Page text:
I’ve been very fortunate here too, having long ago been awarded resident fellowships at several artist colonies around the United States (Hambidge, Millay, Montalvo, VCCA, Yaddo). These were extraordinary opportunities for reflection, experimentation, focused work, idle walks, and stimulating interactions with other artists in a variety of disciplines. Internationally, while interviewing composers of three generations in Israel in 1986, I was most fortunate to be in residence at Mishkenot Sha’ananim, a center for visiting artists and scholars where I also worked on a 10-movement (30-minute) duo for soprano saxophone and trumpet, titled Meditations, which was performed in a variety of venues in the years following. I’m currently exploring the possibility of releasing a CD of the New Music from Israel concert I produced at NIU in 1987, with the participation of several Israeli composers and performers together with NIU students and faculty. This extended COVID season, which canceled one national and another international new music festival in which I was to participate, reminds us of the benefits of spending “creative time” closer to — or at — home, where I most recently completed a toy piano miniature dedicated to my longtime NIU composition faculty colleague and dear friend, Jan Bach (1937-2020).
What does this album mean to you personally?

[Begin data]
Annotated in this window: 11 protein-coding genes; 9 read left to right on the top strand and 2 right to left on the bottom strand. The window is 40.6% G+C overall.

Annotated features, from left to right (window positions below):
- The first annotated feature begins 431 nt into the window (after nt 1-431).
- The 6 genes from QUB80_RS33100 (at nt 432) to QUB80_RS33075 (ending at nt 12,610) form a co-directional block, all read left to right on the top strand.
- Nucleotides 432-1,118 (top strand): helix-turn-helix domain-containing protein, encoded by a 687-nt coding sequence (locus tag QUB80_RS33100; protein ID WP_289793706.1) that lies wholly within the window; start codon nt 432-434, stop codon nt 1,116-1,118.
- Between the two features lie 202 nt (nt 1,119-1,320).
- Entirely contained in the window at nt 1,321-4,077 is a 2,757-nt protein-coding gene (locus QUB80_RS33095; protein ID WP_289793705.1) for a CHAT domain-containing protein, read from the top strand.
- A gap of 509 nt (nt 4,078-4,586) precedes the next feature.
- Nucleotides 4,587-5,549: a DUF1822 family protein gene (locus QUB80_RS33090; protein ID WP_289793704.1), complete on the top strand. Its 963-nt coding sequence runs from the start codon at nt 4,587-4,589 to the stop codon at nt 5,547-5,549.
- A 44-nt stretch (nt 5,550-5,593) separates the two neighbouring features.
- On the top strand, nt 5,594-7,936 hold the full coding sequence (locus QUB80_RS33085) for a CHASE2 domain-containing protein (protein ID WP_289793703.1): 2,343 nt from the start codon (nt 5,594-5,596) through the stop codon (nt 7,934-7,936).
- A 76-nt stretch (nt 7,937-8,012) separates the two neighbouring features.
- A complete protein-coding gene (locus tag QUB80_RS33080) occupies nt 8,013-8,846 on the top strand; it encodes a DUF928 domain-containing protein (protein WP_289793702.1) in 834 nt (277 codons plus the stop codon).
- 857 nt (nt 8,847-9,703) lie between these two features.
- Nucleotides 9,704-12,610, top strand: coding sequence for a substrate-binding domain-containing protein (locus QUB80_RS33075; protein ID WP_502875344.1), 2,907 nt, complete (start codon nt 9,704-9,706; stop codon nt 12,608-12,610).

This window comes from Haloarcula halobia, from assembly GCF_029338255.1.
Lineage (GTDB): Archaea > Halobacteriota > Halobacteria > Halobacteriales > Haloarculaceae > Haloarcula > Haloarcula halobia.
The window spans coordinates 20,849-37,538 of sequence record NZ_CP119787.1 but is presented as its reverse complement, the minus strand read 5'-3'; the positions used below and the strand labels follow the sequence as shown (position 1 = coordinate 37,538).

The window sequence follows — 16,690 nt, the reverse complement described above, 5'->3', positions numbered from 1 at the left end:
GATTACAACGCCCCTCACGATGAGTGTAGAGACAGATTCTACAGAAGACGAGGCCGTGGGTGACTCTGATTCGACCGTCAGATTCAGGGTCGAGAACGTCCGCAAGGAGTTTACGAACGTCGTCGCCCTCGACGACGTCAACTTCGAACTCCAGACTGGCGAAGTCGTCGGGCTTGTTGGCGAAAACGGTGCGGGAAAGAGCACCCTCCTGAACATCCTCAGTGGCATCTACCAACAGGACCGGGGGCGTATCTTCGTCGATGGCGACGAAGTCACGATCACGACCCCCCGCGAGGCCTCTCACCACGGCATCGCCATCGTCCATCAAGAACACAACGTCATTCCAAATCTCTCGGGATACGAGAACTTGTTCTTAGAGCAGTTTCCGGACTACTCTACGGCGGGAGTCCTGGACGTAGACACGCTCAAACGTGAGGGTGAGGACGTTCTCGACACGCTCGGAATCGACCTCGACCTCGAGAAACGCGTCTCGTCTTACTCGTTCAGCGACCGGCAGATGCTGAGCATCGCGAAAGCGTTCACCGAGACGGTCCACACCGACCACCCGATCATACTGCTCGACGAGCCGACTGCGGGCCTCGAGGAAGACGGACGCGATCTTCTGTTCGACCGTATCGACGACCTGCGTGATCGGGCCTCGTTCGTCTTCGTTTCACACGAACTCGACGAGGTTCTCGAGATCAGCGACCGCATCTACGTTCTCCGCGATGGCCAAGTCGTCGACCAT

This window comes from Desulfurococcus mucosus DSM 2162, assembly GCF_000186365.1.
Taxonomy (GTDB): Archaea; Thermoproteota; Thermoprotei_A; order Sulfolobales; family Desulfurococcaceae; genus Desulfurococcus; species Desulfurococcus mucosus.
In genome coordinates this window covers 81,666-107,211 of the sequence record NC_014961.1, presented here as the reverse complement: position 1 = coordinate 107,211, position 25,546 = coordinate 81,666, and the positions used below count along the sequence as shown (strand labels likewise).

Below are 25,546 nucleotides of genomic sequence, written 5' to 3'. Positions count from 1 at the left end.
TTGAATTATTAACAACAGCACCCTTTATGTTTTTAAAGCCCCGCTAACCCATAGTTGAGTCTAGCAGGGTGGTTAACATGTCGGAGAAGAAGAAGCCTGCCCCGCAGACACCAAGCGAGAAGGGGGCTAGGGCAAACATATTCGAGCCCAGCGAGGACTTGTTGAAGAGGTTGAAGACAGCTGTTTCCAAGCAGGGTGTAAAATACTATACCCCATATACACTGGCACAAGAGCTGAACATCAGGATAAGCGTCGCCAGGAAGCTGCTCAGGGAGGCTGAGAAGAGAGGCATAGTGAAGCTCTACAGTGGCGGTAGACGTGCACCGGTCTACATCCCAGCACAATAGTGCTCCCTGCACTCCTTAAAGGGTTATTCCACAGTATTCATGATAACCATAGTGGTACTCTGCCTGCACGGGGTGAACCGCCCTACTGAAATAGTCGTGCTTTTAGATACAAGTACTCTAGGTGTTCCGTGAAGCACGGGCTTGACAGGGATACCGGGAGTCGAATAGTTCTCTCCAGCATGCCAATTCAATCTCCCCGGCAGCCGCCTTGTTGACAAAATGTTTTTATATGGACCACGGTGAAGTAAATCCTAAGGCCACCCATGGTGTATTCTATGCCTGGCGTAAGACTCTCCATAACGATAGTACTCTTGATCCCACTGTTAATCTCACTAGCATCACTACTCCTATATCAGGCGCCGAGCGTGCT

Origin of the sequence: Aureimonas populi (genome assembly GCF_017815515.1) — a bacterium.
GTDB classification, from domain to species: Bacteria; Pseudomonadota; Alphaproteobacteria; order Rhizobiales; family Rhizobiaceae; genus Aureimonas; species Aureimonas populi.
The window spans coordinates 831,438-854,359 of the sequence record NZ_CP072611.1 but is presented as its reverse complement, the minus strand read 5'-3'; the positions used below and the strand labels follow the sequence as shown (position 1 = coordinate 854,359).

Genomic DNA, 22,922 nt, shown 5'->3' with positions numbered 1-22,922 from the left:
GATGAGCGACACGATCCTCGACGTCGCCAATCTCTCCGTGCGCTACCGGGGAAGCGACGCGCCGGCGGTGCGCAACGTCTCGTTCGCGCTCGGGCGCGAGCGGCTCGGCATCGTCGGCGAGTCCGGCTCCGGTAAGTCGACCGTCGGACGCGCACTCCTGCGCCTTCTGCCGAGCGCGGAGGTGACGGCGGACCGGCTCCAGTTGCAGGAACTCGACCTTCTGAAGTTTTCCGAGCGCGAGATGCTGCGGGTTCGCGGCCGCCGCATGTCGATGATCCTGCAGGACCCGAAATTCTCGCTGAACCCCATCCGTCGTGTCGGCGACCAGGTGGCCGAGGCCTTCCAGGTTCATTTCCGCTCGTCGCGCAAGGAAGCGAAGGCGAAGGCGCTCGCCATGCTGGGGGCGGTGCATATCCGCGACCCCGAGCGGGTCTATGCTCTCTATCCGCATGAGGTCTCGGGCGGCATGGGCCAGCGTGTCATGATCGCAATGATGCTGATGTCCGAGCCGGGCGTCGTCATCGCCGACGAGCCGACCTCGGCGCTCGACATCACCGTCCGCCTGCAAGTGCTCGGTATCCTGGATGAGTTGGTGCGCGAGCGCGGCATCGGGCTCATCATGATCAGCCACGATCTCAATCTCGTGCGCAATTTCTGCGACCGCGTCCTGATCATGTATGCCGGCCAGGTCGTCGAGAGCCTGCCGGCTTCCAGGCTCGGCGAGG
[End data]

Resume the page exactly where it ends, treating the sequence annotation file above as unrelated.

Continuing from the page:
After participating in MOTO CONTINUO (2015), which included my Ma mère (2004) for solo cello (a “fantasy-reconstruction” of the second-movement cello parts from Debussy’s La mer), and receiving a fine MOTO VIRTUO (2020) performance by Ovidiu Marinescu of my Memoranda (2005), MOTO FINALE is our third collaboration since meeting at the 2014 PARMA Festival, and my first with Trio Casals, whose premiere recording of Dumkyana is in good company among the diverse repertoire on the album. I composed this work for the Amicizia Trio (Song-A Cho, violin; Stephanie Iovine, cello; Johanna Kosak, piano), whose 2012 CD Prologue introduced me to Dvořák’s remarkable Trio No. 4 (“Dumky”). Dvořák’s six movements are each in their own key, exemplifying the Romantic era’s characteristic “progressive tonality.” All, however, share the common thread associated with the Slavic ballad genre of the dumka (lit. “thought” or “memory”), typified by marked contrasts of slower and faster passages which also inspired works by Borodin, Chopin, Liszt, and Tchaikovsky. Premiered (as Variations & Soliloquies) by the Amicizia Trio during a 2014 Midwest tour, Dumkyana compresses Dvořák’s six movements into one, which expands his melodic and harmonic language (including bits of Beethoven, Berg, Debussy, and Rimsky-Korsakov here and there).